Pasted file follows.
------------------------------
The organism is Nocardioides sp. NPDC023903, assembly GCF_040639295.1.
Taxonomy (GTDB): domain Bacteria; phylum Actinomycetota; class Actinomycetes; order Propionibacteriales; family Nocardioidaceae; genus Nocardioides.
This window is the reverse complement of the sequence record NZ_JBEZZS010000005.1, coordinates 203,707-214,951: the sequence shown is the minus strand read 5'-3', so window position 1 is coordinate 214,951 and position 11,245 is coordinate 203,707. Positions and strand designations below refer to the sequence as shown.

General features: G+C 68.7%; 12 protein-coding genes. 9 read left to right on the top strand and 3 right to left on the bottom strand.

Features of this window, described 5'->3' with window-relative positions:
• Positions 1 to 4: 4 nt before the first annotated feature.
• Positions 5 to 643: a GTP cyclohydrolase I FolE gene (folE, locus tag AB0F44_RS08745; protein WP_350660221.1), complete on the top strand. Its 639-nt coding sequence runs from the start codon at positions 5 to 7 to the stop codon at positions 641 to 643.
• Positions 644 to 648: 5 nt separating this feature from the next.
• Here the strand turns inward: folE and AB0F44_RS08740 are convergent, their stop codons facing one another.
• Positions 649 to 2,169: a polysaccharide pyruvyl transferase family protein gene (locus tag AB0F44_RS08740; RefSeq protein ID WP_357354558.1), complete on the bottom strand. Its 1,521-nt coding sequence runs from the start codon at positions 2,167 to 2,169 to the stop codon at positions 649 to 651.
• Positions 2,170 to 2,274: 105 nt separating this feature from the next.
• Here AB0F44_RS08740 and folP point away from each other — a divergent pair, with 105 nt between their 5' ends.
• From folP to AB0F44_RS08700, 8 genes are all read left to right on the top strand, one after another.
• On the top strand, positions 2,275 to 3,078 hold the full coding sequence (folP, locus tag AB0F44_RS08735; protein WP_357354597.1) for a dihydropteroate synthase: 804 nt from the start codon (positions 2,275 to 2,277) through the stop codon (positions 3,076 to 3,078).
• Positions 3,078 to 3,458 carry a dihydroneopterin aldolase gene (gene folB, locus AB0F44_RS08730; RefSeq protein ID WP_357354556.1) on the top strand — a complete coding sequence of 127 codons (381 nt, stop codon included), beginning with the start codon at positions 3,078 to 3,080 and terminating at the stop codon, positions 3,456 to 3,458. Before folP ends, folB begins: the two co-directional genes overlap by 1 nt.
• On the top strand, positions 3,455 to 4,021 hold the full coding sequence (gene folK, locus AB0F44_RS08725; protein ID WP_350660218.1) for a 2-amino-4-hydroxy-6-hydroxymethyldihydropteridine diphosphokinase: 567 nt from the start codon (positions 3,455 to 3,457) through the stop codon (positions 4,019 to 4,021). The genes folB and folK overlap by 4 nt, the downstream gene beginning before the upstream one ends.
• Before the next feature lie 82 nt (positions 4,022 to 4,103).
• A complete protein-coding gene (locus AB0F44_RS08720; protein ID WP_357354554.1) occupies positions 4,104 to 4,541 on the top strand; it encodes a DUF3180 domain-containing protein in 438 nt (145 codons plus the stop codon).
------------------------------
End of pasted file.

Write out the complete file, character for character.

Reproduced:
The organism is Nocardioides sp. NPDC023903, assembly GCF_040639295.1.
Taxonomy (GTDB): domain Bacteria; phylum Actinomycetota; class Actinomycetes; order Propionibacteriales; family Nocardioidaceae; genus Nocardioides.
This window is the reverse complement of the sequence record NZ_JBEZZS010000005.1, coordinates 203,707-214,951: the sequence shown is the minus strand read 5'-3', so window position 1 is coordinate 214,951 and position 11,245 is coordinate 203,707. Positions and strand designations below refer to the sequence as shown.

General features: G+C 68.7%; 12 protein-coding genes. 9 read left to right on the top strand and 3 right to left on the bottom strand.

Features of this window, described 5'->3' with window-relative positions:
• Positions 1 to 4: 4 nt before the first annotated feature.
• Positions 5 to 643: a GTP cyclohydrolase I FolE gene (folE, locus tag AB0F44_RS08745; protein WP_350660221.1), complete on the top strand. Its 639-nt coding sequence runs from the start codon at positions 5 to 7 to the stop codon at positions 641 to 643.
• Positions 644 to 648: 5 nt separating this feature from the next.
• Here the strand turns inward: folE and AB0F44_RS08740 are convergent, their stop codons facing one another.
• Positions 649 to 2,169: a polysaccharide pyruvyl transferase family protein gene (locus tag AB0F44_RS08740; RefSeq protein ID WP_357354558.1), complete on the bottom strand. Its 1,521-nt coding sequence runs from the start codon at positions 2,167 to 2,169 to the stop codon at positions 649 to 651.
• Positions 2,170 to 2,274: 105 nt separating this feature from the next.
• Here AB0F44_RS08740 and folP point away from each other — a divergent pair, with 105 nt between their 5' ends.
• From folP to AB0F44_RS08700, 8 genes are all read left to right on the top strand, one after another.
• On the top strand, positions 2,275 to 3,078 hold the full coding sequence (folP, locus tag AB0F44_RS08735; protein WP_357354597.1) for a dihydropteroate synthase: 804 nt from the start codon (positions 2,275 to 2,277) through the stop codon (positions 3,076 to 3,078).
• Positions 3,078 to 3,458 carry a dihydroneopterin aldolase gene (gene folB, locus AB0F44_RS08730; RefSeq protein ID WP_357354556.1) on the top strand — a complete coding sequence of 127 codons (381 nt, stop codon included), beginning with the start codon at positions 3,078 to 3,080 and terminating at the stop codon, positions 3,456 to 3,458. Before folP ends, folB begins: the two co-directional genes overlap by 1 nt.
• On the top strand, positions 3,455 to 4,021 hold the full coding sequence (gene folK, locus AB0F44_RS08725; protein ID WP_350660218.1) for a 2-amino-4-hydroxy-6-hydroxymethyldihydropteridine diphosphokinase: 567 nt from the start codon (positions 3,455 to 3,457) through the stop codon (positions 4,019 to 4,021). The genes folB and folK overlap by 4 nt, the downstream gene beginning before the upstream one ends.
• Before the next feature lie 82 nt (positions 4,022 to 4,103).
• A complete protein-coding gene (locus AB0F44_RS08720; protein ID WP_357354554.1) occupies positions 4,104 to 4,541 on the top strand; it encodes a DUF3180 domain-containing protein in 438 nt (145 codons plus the stop codon).